31.10.2023 Author: Boris Kushhov

The One Belt, One Road, Putin, and Khürelsükh: the main points and relevance of the conversation

Putin and Khürelsükh

On October 17, 2023, Russian President Vladimir Putin met with Mongolian counterpart Ukhnaagiin Khürelsükh. The meeting took place on the sidelines of the 3rd Belt and Road Forum in Beijing. This meeting was attended by ministers from both nations, transportation ministers, the Vice-Premier of the Russian Federation, the head of the Russian Economic Development Ministry, and the CEOs of three significant Russian corporations: Russian Railways, Gazprom, and Rosneft.

The meeting resulted in joint statements by parties in which they were willing to build on the comprehensive strategic relationship they had established a few years prior (specifically, in 2019).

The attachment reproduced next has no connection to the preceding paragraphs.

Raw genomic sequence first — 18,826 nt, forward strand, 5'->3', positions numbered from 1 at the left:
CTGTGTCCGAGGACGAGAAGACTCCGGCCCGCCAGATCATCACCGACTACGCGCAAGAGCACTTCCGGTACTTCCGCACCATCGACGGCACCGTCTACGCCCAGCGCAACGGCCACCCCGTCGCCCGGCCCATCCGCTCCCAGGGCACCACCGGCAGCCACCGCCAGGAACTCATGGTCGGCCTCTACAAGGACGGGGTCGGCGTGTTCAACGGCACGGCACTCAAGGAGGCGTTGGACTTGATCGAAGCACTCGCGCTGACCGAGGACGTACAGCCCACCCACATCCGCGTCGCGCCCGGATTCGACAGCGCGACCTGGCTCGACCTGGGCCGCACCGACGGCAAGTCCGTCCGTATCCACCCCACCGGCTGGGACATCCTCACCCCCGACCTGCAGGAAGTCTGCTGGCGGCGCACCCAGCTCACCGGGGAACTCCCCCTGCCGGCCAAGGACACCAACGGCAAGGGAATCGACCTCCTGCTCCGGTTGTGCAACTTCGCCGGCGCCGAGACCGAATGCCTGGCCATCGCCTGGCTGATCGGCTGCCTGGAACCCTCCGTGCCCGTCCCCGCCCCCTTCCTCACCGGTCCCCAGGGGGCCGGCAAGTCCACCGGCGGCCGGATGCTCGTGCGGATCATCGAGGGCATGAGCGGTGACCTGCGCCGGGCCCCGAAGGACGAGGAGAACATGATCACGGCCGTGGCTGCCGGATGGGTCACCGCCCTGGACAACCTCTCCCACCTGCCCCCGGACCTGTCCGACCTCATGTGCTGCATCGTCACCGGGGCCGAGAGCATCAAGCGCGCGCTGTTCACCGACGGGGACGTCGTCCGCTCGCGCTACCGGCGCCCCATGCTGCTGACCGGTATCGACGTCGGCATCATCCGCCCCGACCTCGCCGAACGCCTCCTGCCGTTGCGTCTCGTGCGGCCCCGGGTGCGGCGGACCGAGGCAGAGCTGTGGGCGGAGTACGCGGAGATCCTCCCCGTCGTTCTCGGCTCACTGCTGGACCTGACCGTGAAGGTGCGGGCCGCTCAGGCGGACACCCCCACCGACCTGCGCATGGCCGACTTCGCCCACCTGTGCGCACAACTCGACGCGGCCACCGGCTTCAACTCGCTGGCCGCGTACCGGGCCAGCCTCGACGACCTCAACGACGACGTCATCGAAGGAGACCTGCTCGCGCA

During this dialogue, the Mongolian side emphasized the topic of the two countries’ trade imbalance, which has been a source of concern for many years. This topic, one of many covered during the three-hour conversation, is referenced more than any other in Mongolian media and official portals.  Despite significant increase in the absolute level of bilateral trade – the two sides have acknowledged a close approach to the $3 billion figure predicted in prior forecasts – Russia’s exports to Mongolia continue to outnumber Mongolia’s exports to Russia. Because the Mongolian side aspires to fully utilize its northern neighbor’s vast and solvent market and diversify its external supplies, this circumstance drives the Mongolian leadership to seek opportunities to realize its foreign trade ambitions during bilateral discussions. Mongolia specifically hopes to accomplish these goals through advocating for initiatives to lower customs taxes and streamline phytosanitary and other requirements for exports from Mongolia to Russia.  The perspectives of the parties were noted by Vladimir Putin and Ukhnaagiin Khürelsükh during their bilateral meeting, and it is anticipated that the topic of equalization of trade turnover will be further developed at future sessions of the Russian-Mongolian Intergovernmental Commission.